My daughter recently turned 2 and has developed a biting problem. This is a new behavior, and so far she only bites when she’s happy and playing with us. It doesn’t seem to be linked to frustration.
On a side note, when she tries to say “r” it comes out “awe,” which I have previously noticed in older children. I am just wondering if it is normal for toddlers learning to speak to have trouble with enunciating, or if she should be able to say “r” properly at this age.
I recommend that your daughter squeeze a soft stuffed animal such as a bear to replace the biting. It appears as if she is getting overwhelmed with joy and happiness having this special time playing with mom and dad. This could be sensory overload, and she doesn’t know what to do with the overabundance of emotion or how to communicate this feeling of real pleasure due to her young age. You can re-direct the unwanted behavior by saying “no biting, that hurts” and handing her the bear to squeeze. You can also hand her a Grabber or Y-Chew for her to bite on instead of you. Other alternatives include speaking with her doctor, reading up on sensory overload in books/magazine articles/info on the web, giving her time out (2 minutes for her age), etc.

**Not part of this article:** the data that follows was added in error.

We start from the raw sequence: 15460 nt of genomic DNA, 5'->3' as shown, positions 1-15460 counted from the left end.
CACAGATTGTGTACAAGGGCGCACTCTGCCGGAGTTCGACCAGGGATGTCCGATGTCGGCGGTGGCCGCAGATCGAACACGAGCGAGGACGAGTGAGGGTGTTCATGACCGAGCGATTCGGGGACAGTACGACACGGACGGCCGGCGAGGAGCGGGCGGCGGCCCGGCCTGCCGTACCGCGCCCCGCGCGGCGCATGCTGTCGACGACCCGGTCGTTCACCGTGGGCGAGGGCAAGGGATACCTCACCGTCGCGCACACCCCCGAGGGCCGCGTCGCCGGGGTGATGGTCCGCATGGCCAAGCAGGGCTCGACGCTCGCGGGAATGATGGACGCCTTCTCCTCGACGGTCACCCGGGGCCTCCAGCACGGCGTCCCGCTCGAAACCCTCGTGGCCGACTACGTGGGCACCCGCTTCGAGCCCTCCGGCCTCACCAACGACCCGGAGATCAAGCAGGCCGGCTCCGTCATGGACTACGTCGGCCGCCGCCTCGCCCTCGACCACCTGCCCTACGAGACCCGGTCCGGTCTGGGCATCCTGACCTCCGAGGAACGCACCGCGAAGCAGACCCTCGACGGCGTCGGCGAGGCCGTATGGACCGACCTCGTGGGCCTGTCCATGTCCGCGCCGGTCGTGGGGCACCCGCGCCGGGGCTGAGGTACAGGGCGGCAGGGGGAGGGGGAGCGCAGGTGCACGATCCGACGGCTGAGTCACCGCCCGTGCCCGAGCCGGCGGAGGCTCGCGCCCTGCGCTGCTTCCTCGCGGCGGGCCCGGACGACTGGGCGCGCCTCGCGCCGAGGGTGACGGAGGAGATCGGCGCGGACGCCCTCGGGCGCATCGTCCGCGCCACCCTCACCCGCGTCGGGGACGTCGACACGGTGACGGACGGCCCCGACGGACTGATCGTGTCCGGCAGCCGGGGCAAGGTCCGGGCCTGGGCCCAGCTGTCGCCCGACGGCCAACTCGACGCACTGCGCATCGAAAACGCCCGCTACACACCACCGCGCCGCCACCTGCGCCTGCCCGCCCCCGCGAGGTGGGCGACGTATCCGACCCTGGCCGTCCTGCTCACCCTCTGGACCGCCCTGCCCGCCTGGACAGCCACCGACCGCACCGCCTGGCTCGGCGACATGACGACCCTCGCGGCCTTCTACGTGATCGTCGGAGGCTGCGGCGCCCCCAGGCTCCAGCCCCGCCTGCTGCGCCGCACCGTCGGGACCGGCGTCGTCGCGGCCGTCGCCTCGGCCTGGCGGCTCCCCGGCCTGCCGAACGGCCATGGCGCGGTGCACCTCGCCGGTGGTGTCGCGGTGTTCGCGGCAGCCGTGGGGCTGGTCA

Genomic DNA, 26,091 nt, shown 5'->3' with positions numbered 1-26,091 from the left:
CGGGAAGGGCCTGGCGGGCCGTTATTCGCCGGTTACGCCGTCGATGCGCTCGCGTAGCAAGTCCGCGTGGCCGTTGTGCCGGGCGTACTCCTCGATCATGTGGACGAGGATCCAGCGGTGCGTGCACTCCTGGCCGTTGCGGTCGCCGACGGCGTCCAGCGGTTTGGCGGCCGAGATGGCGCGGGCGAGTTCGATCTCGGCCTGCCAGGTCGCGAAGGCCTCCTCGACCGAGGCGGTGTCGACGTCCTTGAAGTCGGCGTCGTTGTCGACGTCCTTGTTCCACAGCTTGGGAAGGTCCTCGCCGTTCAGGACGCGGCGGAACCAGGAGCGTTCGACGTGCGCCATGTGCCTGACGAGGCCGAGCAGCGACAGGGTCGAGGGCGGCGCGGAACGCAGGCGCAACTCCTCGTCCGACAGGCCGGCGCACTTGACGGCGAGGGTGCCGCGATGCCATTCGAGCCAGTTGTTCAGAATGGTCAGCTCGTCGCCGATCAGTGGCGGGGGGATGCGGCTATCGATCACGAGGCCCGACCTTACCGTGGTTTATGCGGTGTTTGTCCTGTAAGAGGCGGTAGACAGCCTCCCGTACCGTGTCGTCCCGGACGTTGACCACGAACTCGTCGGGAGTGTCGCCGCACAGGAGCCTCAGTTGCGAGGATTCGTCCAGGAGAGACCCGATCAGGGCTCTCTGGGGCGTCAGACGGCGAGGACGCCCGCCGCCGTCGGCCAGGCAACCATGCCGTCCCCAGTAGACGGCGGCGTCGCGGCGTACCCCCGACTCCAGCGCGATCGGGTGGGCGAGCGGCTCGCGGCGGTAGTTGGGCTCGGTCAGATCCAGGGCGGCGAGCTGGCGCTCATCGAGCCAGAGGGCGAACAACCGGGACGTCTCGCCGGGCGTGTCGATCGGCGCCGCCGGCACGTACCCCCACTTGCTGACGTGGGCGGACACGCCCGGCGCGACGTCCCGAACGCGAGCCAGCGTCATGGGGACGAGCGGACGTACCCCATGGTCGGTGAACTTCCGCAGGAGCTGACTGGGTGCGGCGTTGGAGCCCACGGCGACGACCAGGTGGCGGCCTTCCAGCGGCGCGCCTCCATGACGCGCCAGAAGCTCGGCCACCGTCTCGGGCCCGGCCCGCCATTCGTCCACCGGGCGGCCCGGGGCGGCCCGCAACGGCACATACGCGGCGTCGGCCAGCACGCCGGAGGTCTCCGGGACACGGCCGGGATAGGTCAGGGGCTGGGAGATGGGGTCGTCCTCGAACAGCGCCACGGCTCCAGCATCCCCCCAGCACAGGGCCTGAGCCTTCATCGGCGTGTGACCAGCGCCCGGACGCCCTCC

As far as the r-sound goes, she is just too young to produce this sound correctly yet. This sound is a late developing sound which may not be used correctly until the age of 8 years according to some studies. However, to help with developing this sound, you can read to her out loud, emphasizing this sound when it occurs in words. She may not be able to produce it correctly, but she can still hear this sound being pronounced correctly. This is called auditory bombardment and should be used in articulation therapy. Hopefully, you won’t have to concern yourself with this. You are a wonderful mom and a role model for others to follow. Keep up the good parenting skills!
All my best,